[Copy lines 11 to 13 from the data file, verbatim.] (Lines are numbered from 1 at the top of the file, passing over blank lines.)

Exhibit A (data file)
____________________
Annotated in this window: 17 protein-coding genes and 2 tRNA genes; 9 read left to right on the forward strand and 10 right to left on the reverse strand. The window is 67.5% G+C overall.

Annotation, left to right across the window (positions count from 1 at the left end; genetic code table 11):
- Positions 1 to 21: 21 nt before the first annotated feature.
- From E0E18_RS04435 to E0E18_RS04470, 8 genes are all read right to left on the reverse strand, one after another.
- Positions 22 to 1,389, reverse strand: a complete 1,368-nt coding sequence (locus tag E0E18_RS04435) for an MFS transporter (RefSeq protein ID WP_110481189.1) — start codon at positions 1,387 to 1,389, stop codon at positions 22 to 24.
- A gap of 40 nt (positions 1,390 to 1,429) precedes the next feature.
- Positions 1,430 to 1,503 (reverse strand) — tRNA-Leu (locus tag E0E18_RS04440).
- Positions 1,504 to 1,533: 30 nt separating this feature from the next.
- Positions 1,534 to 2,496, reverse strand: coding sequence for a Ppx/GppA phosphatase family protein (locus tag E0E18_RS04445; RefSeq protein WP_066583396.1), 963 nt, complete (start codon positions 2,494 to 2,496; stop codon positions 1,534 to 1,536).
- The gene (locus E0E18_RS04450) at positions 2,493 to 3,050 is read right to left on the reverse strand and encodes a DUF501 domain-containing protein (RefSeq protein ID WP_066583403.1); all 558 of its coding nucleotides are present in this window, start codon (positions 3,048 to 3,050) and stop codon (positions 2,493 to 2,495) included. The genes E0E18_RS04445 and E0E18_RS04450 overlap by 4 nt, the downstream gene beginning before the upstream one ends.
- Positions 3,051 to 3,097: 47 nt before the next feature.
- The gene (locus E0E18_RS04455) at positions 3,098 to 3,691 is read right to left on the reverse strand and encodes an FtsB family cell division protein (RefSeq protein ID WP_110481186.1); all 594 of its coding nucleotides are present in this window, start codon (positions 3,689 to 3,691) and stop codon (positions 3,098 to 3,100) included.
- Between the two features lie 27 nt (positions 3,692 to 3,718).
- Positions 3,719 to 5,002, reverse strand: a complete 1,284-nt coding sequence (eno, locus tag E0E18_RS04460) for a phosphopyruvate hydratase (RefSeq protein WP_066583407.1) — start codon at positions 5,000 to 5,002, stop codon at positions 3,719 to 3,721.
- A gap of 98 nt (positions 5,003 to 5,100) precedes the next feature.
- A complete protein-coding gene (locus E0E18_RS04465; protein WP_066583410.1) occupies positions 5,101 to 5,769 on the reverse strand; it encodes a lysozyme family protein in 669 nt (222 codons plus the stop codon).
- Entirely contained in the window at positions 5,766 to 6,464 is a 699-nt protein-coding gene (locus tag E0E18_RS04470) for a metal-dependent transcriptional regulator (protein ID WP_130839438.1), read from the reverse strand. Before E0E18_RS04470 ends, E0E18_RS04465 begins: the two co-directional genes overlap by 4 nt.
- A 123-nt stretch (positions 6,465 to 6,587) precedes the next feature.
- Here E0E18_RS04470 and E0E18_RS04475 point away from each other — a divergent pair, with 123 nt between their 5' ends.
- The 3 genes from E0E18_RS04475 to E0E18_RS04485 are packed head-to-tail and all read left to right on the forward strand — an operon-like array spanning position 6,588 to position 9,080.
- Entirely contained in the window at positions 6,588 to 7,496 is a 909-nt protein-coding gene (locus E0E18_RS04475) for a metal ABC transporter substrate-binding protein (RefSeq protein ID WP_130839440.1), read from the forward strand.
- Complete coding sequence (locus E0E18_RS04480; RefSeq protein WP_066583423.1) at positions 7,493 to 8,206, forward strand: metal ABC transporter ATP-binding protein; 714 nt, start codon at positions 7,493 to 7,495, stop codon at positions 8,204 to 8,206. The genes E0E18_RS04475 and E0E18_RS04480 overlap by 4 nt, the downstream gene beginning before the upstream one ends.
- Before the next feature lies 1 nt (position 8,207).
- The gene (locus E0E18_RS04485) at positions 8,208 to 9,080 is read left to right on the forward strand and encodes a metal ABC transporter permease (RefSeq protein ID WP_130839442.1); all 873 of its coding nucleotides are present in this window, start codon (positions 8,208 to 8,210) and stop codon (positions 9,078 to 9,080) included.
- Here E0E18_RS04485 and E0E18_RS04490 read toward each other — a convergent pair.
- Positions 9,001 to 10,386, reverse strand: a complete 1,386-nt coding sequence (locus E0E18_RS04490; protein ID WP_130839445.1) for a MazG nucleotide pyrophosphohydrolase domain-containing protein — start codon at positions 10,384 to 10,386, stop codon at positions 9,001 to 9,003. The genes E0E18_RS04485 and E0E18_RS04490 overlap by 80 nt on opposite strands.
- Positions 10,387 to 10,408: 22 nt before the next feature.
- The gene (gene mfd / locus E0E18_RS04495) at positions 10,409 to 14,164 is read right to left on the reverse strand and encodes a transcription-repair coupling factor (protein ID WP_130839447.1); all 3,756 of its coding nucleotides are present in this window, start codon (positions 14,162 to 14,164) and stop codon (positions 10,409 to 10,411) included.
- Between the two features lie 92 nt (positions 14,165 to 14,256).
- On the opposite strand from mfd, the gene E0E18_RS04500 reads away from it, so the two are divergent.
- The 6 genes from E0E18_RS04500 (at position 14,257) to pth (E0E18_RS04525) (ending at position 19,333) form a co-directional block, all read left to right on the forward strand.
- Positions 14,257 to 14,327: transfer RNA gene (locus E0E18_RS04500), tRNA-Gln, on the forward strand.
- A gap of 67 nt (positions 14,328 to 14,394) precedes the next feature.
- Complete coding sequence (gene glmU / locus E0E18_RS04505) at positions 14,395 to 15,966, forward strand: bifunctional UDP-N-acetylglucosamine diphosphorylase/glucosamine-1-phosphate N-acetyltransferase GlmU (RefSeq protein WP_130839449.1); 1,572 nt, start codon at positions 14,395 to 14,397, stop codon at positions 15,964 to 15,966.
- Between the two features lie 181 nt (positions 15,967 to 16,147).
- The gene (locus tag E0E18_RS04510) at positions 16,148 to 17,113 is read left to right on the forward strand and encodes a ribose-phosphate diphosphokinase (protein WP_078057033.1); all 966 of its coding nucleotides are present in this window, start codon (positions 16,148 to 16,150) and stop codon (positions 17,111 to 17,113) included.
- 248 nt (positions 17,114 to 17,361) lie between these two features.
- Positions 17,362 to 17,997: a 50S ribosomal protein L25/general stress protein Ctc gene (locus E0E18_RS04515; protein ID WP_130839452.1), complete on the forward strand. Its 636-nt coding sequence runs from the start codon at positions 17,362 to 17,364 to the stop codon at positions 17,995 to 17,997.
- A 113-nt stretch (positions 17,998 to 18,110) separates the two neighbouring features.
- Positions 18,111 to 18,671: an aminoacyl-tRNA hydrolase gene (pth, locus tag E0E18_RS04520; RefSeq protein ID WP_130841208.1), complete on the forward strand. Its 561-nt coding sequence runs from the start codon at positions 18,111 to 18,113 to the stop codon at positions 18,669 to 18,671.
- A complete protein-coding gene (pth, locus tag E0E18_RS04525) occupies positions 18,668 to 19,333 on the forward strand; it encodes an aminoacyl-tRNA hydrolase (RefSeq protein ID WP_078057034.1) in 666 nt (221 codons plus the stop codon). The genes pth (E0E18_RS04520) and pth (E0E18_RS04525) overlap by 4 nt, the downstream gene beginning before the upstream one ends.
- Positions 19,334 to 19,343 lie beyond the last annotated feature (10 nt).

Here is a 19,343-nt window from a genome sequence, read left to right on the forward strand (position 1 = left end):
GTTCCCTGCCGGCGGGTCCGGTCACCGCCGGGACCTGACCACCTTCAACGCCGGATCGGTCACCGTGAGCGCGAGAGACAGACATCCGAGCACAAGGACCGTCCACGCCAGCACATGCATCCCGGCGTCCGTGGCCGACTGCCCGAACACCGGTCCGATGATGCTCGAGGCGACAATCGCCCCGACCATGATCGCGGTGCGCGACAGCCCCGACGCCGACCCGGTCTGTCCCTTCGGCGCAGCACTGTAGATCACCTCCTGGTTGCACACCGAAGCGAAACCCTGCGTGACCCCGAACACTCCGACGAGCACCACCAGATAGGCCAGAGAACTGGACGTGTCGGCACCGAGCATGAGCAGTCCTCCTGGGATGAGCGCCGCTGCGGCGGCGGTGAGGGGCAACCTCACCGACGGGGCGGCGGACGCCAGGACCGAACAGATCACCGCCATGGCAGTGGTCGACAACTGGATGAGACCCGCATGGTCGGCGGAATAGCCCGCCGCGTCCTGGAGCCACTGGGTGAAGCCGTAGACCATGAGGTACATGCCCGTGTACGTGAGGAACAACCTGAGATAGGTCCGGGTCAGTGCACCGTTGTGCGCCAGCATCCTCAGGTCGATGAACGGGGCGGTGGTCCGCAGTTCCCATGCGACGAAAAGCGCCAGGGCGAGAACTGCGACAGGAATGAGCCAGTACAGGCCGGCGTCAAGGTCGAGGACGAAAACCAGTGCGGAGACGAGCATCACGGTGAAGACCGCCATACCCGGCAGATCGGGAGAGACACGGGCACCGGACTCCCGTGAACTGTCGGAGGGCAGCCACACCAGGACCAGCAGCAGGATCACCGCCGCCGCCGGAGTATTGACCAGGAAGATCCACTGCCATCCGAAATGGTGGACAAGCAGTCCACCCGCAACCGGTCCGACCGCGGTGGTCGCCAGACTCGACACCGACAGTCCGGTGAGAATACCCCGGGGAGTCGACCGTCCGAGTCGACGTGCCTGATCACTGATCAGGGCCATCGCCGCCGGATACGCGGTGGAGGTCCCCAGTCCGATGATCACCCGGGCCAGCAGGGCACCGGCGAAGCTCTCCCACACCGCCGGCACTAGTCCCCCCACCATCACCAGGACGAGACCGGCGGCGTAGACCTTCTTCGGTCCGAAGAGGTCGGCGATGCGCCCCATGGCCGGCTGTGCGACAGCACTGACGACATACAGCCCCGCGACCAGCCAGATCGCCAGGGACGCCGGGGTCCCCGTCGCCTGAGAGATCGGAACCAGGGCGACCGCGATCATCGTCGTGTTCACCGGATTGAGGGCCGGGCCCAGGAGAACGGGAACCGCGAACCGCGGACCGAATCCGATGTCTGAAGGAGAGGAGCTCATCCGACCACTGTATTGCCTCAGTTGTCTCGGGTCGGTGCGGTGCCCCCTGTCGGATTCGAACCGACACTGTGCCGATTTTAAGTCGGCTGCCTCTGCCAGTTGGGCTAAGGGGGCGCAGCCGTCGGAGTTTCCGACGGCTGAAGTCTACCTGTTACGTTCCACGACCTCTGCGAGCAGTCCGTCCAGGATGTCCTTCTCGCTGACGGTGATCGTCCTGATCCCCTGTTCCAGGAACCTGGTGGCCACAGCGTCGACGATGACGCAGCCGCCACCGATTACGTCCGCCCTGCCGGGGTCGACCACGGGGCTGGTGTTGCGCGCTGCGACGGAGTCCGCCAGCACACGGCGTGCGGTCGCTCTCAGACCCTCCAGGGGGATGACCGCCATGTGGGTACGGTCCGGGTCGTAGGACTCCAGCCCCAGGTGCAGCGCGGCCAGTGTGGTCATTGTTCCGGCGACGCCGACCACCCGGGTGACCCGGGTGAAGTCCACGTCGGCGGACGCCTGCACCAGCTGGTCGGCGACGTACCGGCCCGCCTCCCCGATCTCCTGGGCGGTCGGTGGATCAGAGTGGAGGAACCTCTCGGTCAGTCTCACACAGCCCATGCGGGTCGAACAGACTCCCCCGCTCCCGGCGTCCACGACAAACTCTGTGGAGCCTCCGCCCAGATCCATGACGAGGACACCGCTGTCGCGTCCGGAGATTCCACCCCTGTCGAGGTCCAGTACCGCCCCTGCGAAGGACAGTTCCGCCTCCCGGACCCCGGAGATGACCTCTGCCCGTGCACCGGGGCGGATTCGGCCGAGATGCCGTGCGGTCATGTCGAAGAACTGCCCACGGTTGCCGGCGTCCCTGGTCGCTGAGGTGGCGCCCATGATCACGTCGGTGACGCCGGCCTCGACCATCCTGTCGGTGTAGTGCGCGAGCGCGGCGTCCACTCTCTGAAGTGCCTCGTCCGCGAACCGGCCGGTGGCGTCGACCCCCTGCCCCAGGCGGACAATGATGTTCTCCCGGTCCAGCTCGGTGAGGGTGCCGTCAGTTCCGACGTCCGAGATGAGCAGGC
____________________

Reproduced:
- Positions 3,051 to 3,097: 47 nt before the next feature.
- The gene (locus E0E18_RS04455) at positions 3,098 to 3,691 is read right to left on the reverse strand and encodes an FtsB family cell division protein (RefSeq protein ID WP_110481186.1); all 594 of its coding nucleotides are present in this window, start codon (positions 3,689 to 3,691) and stop codon (positions 3,098 to 3,100) included.
- Between the two features lie 27 nt (positions 3,692 to 3,718).